To Sleep, To Dream

When I was very young I played underneath a huge pine tree in our back yard.  It was a towering thing, the kind of tree that belongs in upstate Washington or something like that.  Birds flew from a dozen different hiding spots within it’s turquoise needles at all times of the day; it was bursting with life.

There wasn’t much grass below the tree.  It was mostly dirt, some sand (transported from my sandbox), pine needles and swaths of unidentifiable weeds.  More often than not, all I did under there was play with Matchbox cars, paving little roads with their little wheels, their imagined little drivers having life-or-death battles out on Arizona stretches of highway, where even the cops had a death wish.

But sometimes I would try to dig.  I’d dig a hole as deep as I could dig it, just to see.  I’d try to dig the tree out (I imagine I thought I was closer to success than I actually was), sometimes I’d just dig a series of holes in certain patterns—I could not tell you why.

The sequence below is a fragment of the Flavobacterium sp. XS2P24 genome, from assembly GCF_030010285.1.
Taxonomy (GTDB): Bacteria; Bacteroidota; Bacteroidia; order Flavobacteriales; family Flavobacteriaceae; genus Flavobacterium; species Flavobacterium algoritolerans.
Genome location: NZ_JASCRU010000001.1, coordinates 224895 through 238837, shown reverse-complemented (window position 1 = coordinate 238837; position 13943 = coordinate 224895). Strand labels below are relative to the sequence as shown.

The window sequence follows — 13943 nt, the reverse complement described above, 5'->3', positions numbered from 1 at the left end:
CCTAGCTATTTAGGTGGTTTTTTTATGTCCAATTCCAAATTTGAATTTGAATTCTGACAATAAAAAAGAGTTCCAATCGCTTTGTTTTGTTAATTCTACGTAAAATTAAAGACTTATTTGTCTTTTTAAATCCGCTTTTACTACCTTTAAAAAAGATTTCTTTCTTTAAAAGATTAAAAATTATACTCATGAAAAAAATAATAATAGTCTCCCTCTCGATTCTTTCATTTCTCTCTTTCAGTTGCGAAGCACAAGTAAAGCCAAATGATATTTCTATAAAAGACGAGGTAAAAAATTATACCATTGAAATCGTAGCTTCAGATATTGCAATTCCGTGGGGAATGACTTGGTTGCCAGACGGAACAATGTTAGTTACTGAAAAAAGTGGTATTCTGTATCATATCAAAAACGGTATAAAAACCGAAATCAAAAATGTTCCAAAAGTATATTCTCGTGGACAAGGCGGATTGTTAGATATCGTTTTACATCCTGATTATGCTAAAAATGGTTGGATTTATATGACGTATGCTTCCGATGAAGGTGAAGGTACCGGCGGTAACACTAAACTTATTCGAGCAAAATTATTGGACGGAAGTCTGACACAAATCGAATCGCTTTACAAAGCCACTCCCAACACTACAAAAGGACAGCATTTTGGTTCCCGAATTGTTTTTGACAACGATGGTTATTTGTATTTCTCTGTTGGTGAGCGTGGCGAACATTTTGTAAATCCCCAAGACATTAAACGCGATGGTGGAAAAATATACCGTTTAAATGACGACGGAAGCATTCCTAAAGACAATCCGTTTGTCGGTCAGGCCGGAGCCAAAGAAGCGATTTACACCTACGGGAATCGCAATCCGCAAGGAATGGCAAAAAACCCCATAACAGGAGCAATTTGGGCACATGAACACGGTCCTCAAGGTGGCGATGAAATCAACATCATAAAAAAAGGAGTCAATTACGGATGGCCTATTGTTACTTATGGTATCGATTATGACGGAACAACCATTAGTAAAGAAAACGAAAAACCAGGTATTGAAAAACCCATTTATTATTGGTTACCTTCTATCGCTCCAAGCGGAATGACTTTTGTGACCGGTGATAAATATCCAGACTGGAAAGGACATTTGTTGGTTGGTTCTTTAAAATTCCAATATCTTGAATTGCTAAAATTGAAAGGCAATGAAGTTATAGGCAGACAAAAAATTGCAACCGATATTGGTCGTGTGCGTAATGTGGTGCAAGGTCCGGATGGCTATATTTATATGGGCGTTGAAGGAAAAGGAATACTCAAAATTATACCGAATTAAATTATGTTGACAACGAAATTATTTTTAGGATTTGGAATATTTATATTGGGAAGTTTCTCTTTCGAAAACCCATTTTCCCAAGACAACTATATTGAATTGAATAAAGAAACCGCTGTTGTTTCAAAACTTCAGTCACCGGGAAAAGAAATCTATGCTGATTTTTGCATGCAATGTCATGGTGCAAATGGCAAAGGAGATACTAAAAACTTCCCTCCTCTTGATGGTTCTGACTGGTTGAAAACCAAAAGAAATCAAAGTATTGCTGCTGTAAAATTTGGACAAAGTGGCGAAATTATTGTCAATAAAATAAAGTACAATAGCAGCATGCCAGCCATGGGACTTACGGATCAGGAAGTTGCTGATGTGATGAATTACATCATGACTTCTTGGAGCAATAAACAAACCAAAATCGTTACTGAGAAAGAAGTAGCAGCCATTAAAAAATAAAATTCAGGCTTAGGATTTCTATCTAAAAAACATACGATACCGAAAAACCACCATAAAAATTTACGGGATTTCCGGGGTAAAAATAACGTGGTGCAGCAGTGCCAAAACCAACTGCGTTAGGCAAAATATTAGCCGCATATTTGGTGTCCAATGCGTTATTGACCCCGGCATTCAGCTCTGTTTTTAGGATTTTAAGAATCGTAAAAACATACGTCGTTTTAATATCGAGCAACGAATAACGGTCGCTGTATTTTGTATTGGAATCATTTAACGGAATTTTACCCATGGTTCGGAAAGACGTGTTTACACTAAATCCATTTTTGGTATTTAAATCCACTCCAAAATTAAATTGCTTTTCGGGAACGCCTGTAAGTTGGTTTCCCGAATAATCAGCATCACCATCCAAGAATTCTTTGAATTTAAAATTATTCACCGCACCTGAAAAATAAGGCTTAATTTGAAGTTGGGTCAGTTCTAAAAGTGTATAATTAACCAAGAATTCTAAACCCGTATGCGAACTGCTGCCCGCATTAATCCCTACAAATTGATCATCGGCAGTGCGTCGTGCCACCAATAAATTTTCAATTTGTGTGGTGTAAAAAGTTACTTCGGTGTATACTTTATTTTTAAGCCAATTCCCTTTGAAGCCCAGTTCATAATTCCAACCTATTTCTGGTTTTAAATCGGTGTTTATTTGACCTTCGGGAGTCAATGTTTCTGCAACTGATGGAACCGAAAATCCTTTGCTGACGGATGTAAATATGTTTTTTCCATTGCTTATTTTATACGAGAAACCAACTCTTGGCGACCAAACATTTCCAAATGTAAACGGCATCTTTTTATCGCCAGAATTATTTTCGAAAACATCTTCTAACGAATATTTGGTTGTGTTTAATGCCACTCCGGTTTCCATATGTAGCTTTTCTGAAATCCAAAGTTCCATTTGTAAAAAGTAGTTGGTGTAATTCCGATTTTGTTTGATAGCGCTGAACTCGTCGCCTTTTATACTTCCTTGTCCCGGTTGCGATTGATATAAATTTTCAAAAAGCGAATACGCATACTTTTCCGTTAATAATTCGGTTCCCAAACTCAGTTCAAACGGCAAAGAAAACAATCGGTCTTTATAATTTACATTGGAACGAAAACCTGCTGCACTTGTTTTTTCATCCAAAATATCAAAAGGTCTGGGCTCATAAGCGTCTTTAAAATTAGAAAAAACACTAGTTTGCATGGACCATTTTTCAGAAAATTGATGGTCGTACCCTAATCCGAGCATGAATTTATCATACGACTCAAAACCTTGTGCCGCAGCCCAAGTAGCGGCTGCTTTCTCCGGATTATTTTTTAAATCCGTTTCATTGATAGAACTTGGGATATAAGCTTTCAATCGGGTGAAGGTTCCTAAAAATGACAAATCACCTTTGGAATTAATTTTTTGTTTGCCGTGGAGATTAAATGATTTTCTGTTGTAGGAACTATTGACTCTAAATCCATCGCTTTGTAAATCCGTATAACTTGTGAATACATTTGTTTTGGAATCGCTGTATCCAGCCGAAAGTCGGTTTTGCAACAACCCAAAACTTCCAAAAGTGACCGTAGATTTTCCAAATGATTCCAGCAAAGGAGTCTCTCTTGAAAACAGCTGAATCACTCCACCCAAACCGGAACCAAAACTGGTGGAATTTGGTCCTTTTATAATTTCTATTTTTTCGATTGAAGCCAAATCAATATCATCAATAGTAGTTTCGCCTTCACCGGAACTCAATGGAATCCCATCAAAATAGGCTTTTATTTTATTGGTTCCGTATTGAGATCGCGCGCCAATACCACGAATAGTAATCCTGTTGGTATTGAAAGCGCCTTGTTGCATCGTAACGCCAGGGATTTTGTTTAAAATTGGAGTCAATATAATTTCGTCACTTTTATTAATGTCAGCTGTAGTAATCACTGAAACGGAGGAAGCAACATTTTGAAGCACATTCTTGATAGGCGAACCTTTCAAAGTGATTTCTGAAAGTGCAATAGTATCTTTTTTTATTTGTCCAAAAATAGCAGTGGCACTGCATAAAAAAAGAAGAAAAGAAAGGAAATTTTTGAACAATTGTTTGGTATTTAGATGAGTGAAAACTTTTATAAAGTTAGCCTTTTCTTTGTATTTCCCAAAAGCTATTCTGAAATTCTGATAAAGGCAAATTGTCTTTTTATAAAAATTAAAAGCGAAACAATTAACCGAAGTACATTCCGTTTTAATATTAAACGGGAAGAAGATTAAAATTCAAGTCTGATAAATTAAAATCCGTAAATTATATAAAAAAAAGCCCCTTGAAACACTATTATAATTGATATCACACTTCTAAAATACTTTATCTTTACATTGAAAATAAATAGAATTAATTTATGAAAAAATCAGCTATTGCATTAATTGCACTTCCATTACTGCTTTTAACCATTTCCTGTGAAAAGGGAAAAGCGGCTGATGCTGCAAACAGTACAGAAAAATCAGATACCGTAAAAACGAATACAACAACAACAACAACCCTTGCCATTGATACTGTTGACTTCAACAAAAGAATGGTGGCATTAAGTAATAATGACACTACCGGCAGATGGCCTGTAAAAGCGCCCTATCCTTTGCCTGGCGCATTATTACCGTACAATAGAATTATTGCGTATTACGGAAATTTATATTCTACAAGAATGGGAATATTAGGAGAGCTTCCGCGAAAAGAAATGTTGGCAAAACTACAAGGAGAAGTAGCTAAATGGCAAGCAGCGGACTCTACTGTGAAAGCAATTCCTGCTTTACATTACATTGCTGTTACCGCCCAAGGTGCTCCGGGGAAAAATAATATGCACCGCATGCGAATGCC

One especially sunny afternoon I awoke from a dream that was indescribable in it’s joy.  In the dream, I had been out in the backyard, playing under the tree, when I began to dig a hole.  The hole was deep and had solid walls and was more perfect than I suspected I was capable of.  Looking at my handiwork, I decided to extend the hole in a circular trough around the tree.  It took me a long time (even in a dream) to complete this task.  When I was done, the only thing to do, to a kid too young for kindergarten, was this: to fill it with water.  Then, of course, I’d have my own moat!

Which is exactly what I did.  To the best of my memory, the moat simply filled with water, the moment I wished for it.  It was, after all, a dream.  The water was perfectly blue, not like a moat in a grayed out knight movie, but like the azure lake of a country summer day.  It calmly surrounded the hulking tree—now looking more and more like a grand wooden fortress—and I had never been so proud of myself.

What is the one and only thing I can remember doing, then?  Why, I made a boat out of newspaper and floated it across, watching the tiny ripples it made, and the reflection of the swaying pine needles above my head.

4 Responses to “To Sleep, To Dream”

  1. There is nothing better than a pleasant dream, except reading about yours.

  2. Kyle Sundgren Says:

    Sounds pretty vivid for a dream. Is this the norm for your dreams?

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